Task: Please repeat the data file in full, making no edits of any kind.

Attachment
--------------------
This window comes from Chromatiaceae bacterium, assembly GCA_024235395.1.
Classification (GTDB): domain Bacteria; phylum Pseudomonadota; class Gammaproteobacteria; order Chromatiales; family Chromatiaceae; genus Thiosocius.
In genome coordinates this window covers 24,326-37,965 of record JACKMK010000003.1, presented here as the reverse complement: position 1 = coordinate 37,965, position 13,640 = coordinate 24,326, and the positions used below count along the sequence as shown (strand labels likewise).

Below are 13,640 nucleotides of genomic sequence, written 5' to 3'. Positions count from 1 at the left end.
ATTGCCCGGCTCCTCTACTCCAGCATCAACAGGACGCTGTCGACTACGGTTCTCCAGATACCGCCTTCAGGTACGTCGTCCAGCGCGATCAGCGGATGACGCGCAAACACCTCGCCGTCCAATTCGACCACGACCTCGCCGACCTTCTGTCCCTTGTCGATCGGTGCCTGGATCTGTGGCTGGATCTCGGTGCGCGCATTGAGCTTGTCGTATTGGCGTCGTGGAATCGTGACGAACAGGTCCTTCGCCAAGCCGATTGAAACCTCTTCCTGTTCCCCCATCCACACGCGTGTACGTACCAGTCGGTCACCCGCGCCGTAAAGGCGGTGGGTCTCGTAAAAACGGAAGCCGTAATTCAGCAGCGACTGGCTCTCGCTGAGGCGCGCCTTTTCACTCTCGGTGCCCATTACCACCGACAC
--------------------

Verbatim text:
This window comes from Chromatiaceae bacterium, assembly GCA_024235395.1.
Classification (GTDB): domain Bacteria; phylum Pseudomonadota; class Gammaproteobacteria; order Chromatiales; family Chromatiaceae; genus Thiosocius.
In genome coordinates this window covers 24,326-37,965 of record JACKMK010000003.1, presented here as the reverse complement: position 1 = coordinate 37,965, position 13,640 = coordinate 24,326, and the positions used below count along the sequence as shown (strand labels likewise).

Below are 13,640 nucleotides of genomic sequence, written 5' to 3'. Positions count from 1 at the left end.
ATTGCCCGGCTCCTCTACTCCAGCATCAACAGGACGCTGTCGACTACGGTTCTCCAGATACCGCCTTCAGGTACGTCGTCCAGCGCGATCAGCGGATGACGCGCAAACACCTCGCCGTCCAATTCGACCACGACCTCGCCGACCTTCTGTCCCTTGTCGATCGGTGCCTGGATCTGTGGCTGGATCTCGGTGCGCGCATTGAGCTTGTCGTATTGGCGTCGTGGAATCGTGACGAACAGGTCCTTCGCCAAGCCGATTGAAACCTCTTCCTGTTCCCCCATCCACACGCGTGTACGTACCAGTCGGTCACCCGCGCCGTAAAGGCGGTGGGTCTCGTAAAAACGGAAGCCGTAATTCAGCAGCGACTGGCTCTCGCTGAGGCGCGCCTTTTCACTCTCGGTGCCCATTACCACCGACAC